Ellen Patterson works at a compounding pharmacy in Lindsay, Ontario, where she and other pharmacists compound acetaminophen as a concentrated liquid that parents can buy. The pain and fever medications are packaged in different sizes and come with a dosage guide based on the size of the child. Although a prescription isn’t necessary, the drug is offered behind the counter, meaning it’s administered by a pharmacist rather than sold off the shelf, Patterson said.

In recent weeks, more parents than usual have been heading to the pharmacy looking for painkillers for their children, she said.

“We are a small store in a small town [and] we see people who are not our normal clientele,” Patterson told CTVNews.ca in a phone interview Wednesday.

In an email to CTVNews.ca on Thursday, a spokesperson for Haleon, the maker of Advil, wrote that the COVID-19 pandemic and an “unprecedented” cold and flu season contributed to “a significant increase viral diseases” in Canada. . As a result, the company has seen an increase in demand for pediatric pain relief products, including Children’s Advil.

“This significant increase in demand has resulted in unexpected intermittent disruptions at the pharmacy and retail levels,” the company said in its email to CTVNews.ca. “We encourage consumers to buy only what is necessary so that all parents and caregivers can access the product they need to care for their loved ones.”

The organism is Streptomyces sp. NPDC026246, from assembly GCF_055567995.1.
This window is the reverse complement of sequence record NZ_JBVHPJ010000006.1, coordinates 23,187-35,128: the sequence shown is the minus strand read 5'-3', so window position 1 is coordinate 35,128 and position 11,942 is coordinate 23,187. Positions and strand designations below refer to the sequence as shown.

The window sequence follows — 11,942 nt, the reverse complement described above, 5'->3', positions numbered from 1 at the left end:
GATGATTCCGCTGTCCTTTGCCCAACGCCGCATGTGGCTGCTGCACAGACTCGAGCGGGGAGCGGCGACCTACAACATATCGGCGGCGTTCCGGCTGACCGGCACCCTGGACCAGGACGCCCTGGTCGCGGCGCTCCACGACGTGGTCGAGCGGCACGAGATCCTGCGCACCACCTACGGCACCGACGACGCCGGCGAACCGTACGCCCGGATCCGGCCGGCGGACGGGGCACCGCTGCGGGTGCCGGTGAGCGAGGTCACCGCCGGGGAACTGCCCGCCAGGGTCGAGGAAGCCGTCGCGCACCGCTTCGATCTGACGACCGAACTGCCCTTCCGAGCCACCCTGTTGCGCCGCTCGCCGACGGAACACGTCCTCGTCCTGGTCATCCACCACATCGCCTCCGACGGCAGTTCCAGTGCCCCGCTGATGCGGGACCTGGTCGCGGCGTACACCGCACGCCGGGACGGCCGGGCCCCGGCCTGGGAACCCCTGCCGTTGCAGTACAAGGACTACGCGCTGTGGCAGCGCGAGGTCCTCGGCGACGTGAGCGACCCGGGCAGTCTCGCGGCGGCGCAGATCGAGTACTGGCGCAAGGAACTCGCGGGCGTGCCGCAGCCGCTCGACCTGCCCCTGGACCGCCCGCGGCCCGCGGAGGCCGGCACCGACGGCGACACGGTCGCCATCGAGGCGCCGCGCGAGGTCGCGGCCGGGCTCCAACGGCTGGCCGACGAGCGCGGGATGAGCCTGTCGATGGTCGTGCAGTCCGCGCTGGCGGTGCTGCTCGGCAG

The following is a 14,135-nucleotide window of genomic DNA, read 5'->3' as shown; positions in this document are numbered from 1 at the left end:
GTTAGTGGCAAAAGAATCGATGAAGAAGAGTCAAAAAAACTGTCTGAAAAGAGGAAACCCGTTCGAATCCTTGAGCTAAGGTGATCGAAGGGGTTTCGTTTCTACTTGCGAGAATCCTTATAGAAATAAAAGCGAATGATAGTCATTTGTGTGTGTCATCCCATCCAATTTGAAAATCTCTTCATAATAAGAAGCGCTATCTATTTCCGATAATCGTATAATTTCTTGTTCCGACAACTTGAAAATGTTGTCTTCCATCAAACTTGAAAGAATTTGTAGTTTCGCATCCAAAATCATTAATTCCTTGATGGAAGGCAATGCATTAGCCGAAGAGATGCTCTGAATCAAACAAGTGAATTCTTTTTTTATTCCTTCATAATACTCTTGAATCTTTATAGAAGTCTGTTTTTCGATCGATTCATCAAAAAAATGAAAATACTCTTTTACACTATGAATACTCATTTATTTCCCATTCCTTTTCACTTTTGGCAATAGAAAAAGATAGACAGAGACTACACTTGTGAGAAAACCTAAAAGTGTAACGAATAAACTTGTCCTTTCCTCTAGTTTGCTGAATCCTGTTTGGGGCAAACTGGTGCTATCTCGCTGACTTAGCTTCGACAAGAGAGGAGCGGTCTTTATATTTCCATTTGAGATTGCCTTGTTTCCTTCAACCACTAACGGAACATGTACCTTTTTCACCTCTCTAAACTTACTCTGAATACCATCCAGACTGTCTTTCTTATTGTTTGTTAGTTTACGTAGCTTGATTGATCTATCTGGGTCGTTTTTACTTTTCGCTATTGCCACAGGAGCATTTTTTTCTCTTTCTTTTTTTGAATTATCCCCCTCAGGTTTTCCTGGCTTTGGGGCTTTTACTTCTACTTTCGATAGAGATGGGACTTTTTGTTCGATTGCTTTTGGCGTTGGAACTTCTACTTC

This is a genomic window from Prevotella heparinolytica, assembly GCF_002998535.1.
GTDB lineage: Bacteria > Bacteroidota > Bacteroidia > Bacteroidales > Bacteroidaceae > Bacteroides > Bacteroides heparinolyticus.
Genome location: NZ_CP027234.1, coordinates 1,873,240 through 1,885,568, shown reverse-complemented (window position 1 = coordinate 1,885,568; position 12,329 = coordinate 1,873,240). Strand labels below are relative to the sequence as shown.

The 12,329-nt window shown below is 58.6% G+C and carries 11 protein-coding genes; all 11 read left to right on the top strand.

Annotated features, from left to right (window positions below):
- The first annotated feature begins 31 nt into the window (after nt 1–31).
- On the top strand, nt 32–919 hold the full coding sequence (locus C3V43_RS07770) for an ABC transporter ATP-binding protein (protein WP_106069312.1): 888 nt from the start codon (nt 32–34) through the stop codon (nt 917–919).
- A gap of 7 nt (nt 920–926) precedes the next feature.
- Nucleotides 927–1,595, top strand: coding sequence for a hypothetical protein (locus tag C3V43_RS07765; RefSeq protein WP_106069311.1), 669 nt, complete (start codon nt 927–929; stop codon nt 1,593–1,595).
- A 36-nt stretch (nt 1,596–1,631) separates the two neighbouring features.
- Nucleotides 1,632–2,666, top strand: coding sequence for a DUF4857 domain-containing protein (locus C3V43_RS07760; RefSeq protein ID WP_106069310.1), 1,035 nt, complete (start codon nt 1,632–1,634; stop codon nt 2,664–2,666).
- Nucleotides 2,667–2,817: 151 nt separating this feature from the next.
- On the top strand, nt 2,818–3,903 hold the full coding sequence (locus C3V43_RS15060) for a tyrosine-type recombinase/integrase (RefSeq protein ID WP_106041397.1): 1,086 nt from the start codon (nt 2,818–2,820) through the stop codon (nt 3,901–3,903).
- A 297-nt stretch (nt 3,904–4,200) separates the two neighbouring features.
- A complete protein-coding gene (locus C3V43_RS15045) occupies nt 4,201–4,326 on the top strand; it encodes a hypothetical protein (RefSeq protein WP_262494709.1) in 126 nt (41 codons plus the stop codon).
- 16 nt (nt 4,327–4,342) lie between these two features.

Johnson & Johnson Inc., the maker of Tylenol, also told CTVNews.ca that it was seeing higher than normal demand for some of its products when asked to confirm shortages of Tylenol drugs for infants and children. .

“We continue to experience increased consumer demand with certain products and markets,” the company said in an email to CTVNews.ca on Thursday. “We are taking all possible measures to ensure product availability.”

While some pharmacies are grappling with a shortage of off-the-shelf children’s medications, Patterson said products offered by compounding pharmacies may be another option for parents.